As an international student in New Zealand, there are a few types of work that one will not be able to engage in. These are:
Working for oneself. A foreign student in the country should be working for an employer and be participating as an employee. This means that the student cannot work as an independent contractor, establish their own business or company, or be self-employed.
A foreign student will also not be allowed to provide sexual services, run a business that offers sexual services or invest in one.
For those international students in New Zealand who have a level 4 or higher qualification on the New Zealand Qualifications Framework (NZQF), then only they can apply for a post-study work visa.
Based on the qualification that the student holds and from where he/she has pursued the qualification in New Zealand, they may be allowed to work in any field in New Zealand for around one to three years.
It is advised that they check the eligibility criteria for the same, after meeting which they can apply online.
Learn How to Find Post-Study Work Opportunities in New Zealand!
Does the part-time work credit prove useful to an international student in New Zealand?
International students in New Zealand can apply for part-time jobs in the industry related to their course of study. This will help them in gaining ground level experience and an inside to the most minor and miniscule functions of their industry. While part-time job credit is not available in New Zealand, the grassroot-level experience can still help in deepening the impact on future recruiters.
What part-time jobs are available for international students in New Zealand?
There are a lot of part-time job options available for international students in New Zealand. These include Taxi Driving, Personal Driving, Sales Assistant, Tutor, HR Assistant, Receptionist, Babysitting, Personal Shopper, Beauty and Hair Consultant, Stylist, Medical Retail Sales, Client Services Assistant, etc.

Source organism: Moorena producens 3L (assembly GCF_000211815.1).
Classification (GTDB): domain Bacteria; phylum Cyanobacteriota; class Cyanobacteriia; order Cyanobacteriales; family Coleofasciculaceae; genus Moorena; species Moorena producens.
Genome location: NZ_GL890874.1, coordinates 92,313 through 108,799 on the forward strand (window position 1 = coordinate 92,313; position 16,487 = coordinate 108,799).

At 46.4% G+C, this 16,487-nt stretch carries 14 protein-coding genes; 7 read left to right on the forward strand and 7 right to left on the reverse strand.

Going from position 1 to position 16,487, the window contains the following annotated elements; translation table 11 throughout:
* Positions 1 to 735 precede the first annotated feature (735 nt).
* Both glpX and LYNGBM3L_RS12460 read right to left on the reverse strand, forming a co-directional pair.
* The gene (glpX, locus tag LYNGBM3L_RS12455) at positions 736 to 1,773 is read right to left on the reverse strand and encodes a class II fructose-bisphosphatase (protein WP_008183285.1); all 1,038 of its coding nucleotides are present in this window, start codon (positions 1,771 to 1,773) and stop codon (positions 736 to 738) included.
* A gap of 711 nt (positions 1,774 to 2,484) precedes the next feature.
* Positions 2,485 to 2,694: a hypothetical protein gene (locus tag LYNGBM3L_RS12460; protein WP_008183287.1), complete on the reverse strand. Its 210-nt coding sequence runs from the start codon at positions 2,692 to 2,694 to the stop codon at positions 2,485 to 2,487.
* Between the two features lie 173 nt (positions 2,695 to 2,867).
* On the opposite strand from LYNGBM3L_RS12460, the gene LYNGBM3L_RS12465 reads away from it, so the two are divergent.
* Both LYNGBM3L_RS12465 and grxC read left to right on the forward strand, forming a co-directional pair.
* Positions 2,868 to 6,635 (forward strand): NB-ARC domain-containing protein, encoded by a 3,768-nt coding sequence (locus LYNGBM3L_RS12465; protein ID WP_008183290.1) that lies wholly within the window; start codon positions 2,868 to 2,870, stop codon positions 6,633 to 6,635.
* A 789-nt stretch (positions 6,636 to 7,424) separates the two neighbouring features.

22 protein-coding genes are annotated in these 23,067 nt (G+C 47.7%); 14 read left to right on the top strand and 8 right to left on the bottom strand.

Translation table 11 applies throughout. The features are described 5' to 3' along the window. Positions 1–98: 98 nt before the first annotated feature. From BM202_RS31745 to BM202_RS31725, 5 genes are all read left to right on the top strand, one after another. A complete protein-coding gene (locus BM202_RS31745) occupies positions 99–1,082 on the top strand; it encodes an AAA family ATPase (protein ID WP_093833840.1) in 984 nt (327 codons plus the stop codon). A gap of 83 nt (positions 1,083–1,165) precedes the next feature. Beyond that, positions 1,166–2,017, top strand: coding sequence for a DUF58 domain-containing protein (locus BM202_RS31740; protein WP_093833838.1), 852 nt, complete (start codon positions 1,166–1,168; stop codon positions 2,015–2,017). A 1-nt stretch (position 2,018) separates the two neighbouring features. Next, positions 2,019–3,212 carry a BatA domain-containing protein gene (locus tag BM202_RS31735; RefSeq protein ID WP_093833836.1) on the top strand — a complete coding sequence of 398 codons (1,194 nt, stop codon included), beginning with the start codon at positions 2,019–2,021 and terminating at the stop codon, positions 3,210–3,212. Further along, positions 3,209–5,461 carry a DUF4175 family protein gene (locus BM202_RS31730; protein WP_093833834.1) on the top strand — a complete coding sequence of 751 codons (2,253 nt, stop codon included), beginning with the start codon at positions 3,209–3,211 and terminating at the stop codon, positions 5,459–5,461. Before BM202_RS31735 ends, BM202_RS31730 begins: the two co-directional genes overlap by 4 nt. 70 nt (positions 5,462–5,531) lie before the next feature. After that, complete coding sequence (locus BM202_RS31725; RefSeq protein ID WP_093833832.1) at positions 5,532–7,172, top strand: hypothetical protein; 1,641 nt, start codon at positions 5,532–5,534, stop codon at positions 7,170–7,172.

Which are the highest paying part-time jobs in New Zealand?
The highest paying part-time jobs in New Zealand for international students include Freelancing, Furniture Sales, Driving, Receptionist, Tutoring, Assistant Administrator and HR Assistant or Coordinator. These jobs not only have selected applications but also offer comparatively higher wages.
Is part-time work income of international students taxable in New Zealand?
Yes, part-time work income of international students taxable in New Zealand. International students with an annual income from part-time jobs as less than NZD 14,000 are taxed at the rate of 10.5%. The students earning more shall be taxed as per normal tax slab rates. The students are required to apply for an IRD number from the Inland Revenue (New Zealand Tax Department) before they start working.
Is there a cap on maximum wages of a part-time international student in New Zealand?
No. There is no cap on maximum wages that international students can earn through their part-time job in New Zealand. There is a limit on working hours but none on income and hence, it is upon the student how much they earn during their week from their part-time job. It is so to ensure fairness for students with higher potential.
What is the minimum wage for an international student working part-time in New Zealand?
The minimum wage for international students working part-time in New Zealand is NZD 20 per hour. The students can negotiate their job opportunities at this rate and can demand easily over and above on the basis of their skill set, level and experience. The rate has been set to ensure secure working conditions and environment for international students.
How can an international student get a part-time job in New Zealand?
In order to bag a part-time job in New Zealand, international students can register on any job hunting site and upload their CV. They can also approach the institute's administration and apply for their help. The institute can help students to connect with reliable and secure sources of local part-time job industry. The student can also explore through newspapers or streets for random job hunting while looking for a part-time job in New Zealand.
How do part-time jobs benefit an international student in New Zealand?
Even though there are many provisions that can help the student cover varying expenses while studying in New Zealand, part-time jobs can help an international student cover entertainment and leisure expenses.
Do part-time jobs cover education or living expenses in New Zealand?
New Zealand has the provision of student allowance, scholarships and student living expenses loans and it hardly makes the student require part-time income to cover them. Moreover, the wages, in general, are not sufficient to cover the expensive education and/or living expenses. The part-time jobs in New Zealand can, however, allow students to experience financial independence to some extent.
Are international students allowed to work in New Zealand?
Yes, international students are allowed to work in New Zealand. They can work for 20 hours per week during their studies and for unlimited hours during their vacations.